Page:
THE MUSIC Is it possible to hear the opening measures—the famous introduction that vacillates between C major and C minor, and those stentorian fanfares—without recalling Stanley Kubrick’s 1968 film 2001—A Space Odyssey? After this, we find titles from Nietzsche inscribed in the score to trace the musical “narrative”: “Of Those of the Unseen World” (with quotations from plainchant suggesting that Christian strivings belong to this intellectually naïve domain); “Of the Great Longing” (in which we first encounter what will be an ongoing conflict between the keys of C and B, the former representing “Nature,” the latter signifying “Man”); “Of Joy and Passions” (appropriately wild and Dionysian); “The Dirge” (of nostalgic introspection); “Of Science” (a fugue, which is to say a supreme exercise in musical logic, this one embracing both the keys of C and B—Nature and Man—and therefore all twelve notes of the chromatic scale); “The Convalescent” (relating to Zarathustra’s achieving transcendent understanding); “Dance Song” (a Viennese waltz for our fully realized Superman?); and “Night Wanderer’s Song” (suggesting the triumph of happiness over woe).
Strauss was proud of this offspring. Following the first full rehearsal of his new composition, he wrote to his wife: “Zarathustra is glorious—by far the most important of all my pieces, the most perfect in form, the richest in content, and the most individual in character. The beginning is glorious, all the many passages for the string quartet have come off capitally; the Passion theme is overwhelming, the Fugue spine-chilling, the Dance Song simply delightful. . . . Faultlessly scored . . . orchestra is excellent—in short, I’m a fine fellow, and feel just a little pleased with myself.” The opening-night audience shared his enthusiasm. Within five weeks the piece had been performed by five different orchestras and it soon qualified as the composer’s most popular orchestral work. In an essay on Strauss published in the Revue de Paris on June 15, 1899, Romain Rolland summarized the “narrative” of this tone poem, saying that here Strauss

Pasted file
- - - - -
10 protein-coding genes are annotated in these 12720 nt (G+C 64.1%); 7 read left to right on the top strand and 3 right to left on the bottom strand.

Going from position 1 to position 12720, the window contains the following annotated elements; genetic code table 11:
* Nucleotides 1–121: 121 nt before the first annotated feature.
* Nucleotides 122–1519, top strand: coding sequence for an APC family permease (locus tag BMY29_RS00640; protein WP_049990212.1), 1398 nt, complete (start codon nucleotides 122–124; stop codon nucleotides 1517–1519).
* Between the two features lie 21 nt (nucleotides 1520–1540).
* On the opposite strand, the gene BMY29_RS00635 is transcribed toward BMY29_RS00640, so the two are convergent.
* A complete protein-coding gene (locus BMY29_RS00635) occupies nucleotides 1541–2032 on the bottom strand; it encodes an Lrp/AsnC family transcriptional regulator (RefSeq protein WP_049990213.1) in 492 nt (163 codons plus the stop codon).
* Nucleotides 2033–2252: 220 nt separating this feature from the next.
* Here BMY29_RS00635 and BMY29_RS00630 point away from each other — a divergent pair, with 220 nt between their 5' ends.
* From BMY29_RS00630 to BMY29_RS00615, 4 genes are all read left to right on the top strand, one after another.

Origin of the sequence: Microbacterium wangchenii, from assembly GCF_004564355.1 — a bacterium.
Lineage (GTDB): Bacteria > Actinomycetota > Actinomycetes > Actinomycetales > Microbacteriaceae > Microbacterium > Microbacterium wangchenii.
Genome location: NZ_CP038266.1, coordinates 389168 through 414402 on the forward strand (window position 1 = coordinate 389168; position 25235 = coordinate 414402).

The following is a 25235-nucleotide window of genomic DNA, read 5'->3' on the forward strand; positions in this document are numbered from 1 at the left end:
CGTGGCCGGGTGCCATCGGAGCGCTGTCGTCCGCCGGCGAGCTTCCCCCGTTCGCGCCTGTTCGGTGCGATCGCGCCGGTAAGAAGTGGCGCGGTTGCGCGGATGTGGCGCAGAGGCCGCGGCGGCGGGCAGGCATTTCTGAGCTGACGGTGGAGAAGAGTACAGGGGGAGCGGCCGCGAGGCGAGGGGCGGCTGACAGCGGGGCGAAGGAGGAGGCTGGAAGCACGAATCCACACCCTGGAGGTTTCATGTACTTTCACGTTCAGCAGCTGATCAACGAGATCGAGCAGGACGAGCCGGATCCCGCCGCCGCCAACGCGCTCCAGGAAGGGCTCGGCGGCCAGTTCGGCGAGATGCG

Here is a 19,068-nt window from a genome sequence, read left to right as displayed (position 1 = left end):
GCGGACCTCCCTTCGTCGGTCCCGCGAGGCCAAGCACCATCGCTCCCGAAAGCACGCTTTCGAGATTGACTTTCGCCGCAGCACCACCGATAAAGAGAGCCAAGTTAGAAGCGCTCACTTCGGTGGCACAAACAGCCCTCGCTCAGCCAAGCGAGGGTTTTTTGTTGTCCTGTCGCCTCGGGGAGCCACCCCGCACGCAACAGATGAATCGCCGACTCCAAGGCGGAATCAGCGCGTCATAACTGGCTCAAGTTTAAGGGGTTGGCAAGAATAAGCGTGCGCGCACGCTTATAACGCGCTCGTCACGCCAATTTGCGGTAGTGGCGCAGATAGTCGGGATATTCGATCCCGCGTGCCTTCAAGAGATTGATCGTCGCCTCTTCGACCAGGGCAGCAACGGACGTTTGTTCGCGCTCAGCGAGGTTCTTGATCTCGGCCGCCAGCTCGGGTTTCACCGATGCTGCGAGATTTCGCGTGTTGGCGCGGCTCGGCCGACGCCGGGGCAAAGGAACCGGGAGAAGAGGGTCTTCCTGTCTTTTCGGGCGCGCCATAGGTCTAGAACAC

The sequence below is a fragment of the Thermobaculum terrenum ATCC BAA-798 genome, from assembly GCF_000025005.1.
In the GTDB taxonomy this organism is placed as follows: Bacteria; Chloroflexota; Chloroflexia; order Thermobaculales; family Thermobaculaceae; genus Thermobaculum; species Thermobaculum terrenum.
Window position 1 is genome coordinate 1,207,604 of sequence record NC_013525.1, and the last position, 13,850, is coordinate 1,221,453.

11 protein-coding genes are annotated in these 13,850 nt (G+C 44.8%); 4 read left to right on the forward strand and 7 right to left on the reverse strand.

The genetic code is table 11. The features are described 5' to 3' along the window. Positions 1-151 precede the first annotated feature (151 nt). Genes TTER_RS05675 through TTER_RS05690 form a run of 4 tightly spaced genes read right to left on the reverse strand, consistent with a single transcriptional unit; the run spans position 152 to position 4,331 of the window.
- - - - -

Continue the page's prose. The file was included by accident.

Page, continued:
wished to depict the different stages of development which a free spirit goes through in order to reach the Übermensch. . . . In it man is seen, at first crushed by the enigma of nature, searching for a refuge in faith; then, rebelling against ascetic ideas, plunging madly into the passions; soon sated, nauseated, tired to death, he tries learning, then rejects it, and succeeds in freeing himself from the anxiety of knowledge; finally he finds his release in laughter, master of the world, the blissful dance, the dance of the universe, into which all human sentiments enter: religious beliefs, unsatisfied desires, passions, disgust, and joy. . . . Then the dance moves away, and is lost in the ethereal regions. Zarathustra disappears dancing beyond the worlds. But he has not solved the enigma of the world for other men: therefore, in contrast to the harmony of light which characterizes him, is set the sad note of interrogation, with which the poem closes.
—James M. Keller
Portions of this note previously appeared in the program book of the New York Philharmonic and are used with permission.
Recordings: Herbert Blomstedt conducting the San Francisco Symphony (London) | Herbert von Karajan conducting the Berlin Philharmonic (Deutsche Grammophon) | Fritz Reiner conducting the Chicago Symphony Orchestra (RCA Living Stereo) | Richard Strauss conducting the Vienna Philharmonic in 1944 (Preiser)
Readings: Strauss: Also sprach Zarathustra, by John Williamson (Cambridge University Press) | Richard Strauss, by Matthew Boyden (Weidenfeld & Nicolson) | Richard Strauss, by Michael Kennedy (Schirmer)